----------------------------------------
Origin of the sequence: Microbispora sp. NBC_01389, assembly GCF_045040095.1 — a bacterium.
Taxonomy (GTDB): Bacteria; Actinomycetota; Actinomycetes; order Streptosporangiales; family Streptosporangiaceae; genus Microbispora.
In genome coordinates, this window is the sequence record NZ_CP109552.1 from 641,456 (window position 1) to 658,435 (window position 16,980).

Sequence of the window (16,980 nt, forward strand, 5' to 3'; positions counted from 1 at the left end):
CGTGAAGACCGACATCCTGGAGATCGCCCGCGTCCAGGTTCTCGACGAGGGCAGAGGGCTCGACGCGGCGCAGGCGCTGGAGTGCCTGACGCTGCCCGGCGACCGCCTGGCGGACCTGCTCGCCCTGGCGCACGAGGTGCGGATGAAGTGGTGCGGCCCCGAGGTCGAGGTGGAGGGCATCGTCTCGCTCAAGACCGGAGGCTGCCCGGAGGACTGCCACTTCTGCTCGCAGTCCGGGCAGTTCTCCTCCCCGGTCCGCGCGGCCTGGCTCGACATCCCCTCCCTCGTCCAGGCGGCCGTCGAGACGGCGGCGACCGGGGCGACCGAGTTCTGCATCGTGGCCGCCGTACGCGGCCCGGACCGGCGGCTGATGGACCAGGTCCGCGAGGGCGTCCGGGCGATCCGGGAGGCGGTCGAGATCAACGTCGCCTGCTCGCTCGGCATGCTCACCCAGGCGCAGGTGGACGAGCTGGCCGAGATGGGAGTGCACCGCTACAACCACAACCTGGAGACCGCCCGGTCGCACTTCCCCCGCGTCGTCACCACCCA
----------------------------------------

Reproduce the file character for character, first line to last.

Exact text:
Origin of the sequence: Microbispora sp. NBC_01389, assembly GCF_045040095.1 — a bacterium.
Taxonomy (GTDB): Bacteria; Actinomycetota; Actinomycetes; order Streptosporangiales; family Streptosporangiaceae; genus Microbispora.
In genome coordinates, this window is the sequence record NZ_CP109552.1 from 641,456 (window position 1) to 658,435 (window position 16,980).

Sequence of the window (16,980 nt, forward strand, 5' to 3'; positions counted from 1 at the left end):
CGTGAAGACCGACATCCTGGAGATCGCCCGCGTCCAGGTTCTCGACGAGGGCAGAGGGCTCGACGCGGCGCAGGCGCTGGAGTGCCTGACGCTGCCCGGCGACCGCCTGGCGGACCTGCTCGCCCTGGCGCACGAGGTGCGGATGAAGTGGTGCGGCCCCGAGGTCGAGGTGGAGGGCATCGTCTCGCTCAAGACCGGAGGCTGCCCGGAGGACTGCCACTTCTGCTCGCAGTCCGGGCAGTTCTCCTCCCCGGTCCGCGCGGCCTGGCTCGACATCCCCTCCCTCGTCCAGGCGGCCGTCGAGACGGCGGCGACCGGGGCGACCGAGTTCTGCATCGTGGCCGCCGTACGCGGCCCGGACCGGCGGCTGATGGACCAGGTCCGCGAGGGCGTCCGGGCGATCCGGGAGGCGGTCGAGATCAACGTCGCCTGCTCGCTCGGCATGCTCACCCAGGCGCAGGTGGACGAGCTGGCCGAGATGGGAGTGCACCGCTACAACCACAACCTGGAGACCGCCCGGTCGCACTTCCCCCGCGTCGTCACCACCCA